What are intentions?
Our intentions express a commitment to act in a certain way. They are derived from our values and motivations and inform our impact and financial goals.
Values: One’s judgement of what is important; principles or standards of behavior.
Motivation for impact: A motivating force, stimulus or influence
Impact intention: A determination to act in a certain way
Impact goals: The end towards which effort is directed
Intentions can range from broad commitments – “I want to avoid harm” or “I want to mitigate risk” or “I want to have a positive effect on the world” – to more detailed objectives – “I want to support a speciﬁc group of people, place, outcome” or “I want to address a specific social or environmental challenge”.
There are a range of intentions for managing impact, which can be loosely grouped into four broad types. Each type relates to different performance across the five dimensions.
Don’t miss the investor-specific section of Goals to see how different types of intention translate into the goals of investments.
Since intentions guide our goals – and managing impact often means re-setting our goals based on what we learn – sharing our intentions with those we work with fosters trust that we will make the same decisions when it comes to re-setting goals based on what we learn. The decision about whether to share our intentions is ultimately an individual choice for us to make as a customer, enterprise, intermediary or asset owner. Regardless of whether we share our intentions, we do need to share and align our goals.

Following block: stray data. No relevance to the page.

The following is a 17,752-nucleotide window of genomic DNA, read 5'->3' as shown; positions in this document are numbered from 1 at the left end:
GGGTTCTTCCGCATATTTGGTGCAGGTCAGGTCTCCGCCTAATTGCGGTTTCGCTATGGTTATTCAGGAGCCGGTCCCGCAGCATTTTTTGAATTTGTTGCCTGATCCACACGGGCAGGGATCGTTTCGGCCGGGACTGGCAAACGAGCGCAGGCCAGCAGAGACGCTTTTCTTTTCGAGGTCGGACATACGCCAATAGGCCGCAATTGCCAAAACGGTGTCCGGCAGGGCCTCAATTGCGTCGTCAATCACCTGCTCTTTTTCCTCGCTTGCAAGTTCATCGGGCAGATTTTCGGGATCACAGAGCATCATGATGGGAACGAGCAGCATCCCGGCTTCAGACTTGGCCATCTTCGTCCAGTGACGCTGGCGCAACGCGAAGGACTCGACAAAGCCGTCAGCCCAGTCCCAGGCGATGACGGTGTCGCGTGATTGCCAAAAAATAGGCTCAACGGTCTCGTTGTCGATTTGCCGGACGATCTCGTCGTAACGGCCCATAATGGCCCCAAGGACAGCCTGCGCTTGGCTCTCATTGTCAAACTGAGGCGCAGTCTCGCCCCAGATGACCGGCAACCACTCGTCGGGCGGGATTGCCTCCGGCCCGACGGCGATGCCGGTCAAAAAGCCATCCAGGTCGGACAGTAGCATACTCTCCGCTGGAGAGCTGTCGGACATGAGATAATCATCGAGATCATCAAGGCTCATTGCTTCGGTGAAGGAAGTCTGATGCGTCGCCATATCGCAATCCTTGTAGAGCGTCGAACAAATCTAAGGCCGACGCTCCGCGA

How do my constraints affect my goals?
Regardless of our intentions, our choices are often limited by certain constraints, including legal requirements, the type of organisation we are, our level of wealth or profitability, our location and our demographics.
What does this mean for investors?
Investors’ intentions and constraints don’t just affect their choice of underlying businesses to invest in, they also guide how investors themselves can contribute to a business’s ability to be impactful. The diagram below shows how intentions and constraints translate into different strategies that investors use to contribute to impact. For a re-cap of these different strategies, return to the section on Contribution.
RS Group’s Impact Report 2016
A perspective on values-driven investment, highlighting how intentions can drive goal-setting but direct experience drives impact management.
The Investment Integration Project (TIIP): Tipping Points 2016
10 tools of intentionality to help investors think through why and how they want to incorporate impact goals into their investment portfolio.
TONIIC: Insights from the frontier of impact investing 2016
This study of aggregated portfolios of more than 50 investors explores their motivations and intentions for investing with impact.
Browse our reports, case studies, and perspectives
to see impact management in action
New Huddles Series: Impact Management in ActionApril 27, 2018
New findings from the GIIN Investors’ Council pilotApril 25, 2018
What organizational conditions support continuous improvement?February 7, 2018
Investor’s Perspective (PGGM): Mapping a portfolio by its effects on people and planetJanuary 9, 2018
Phase 2: From Theory to PracticeJanuary 8, 2018
Signposting: Mars’ Sustainable in a Generation PlanJanuary 26, 2018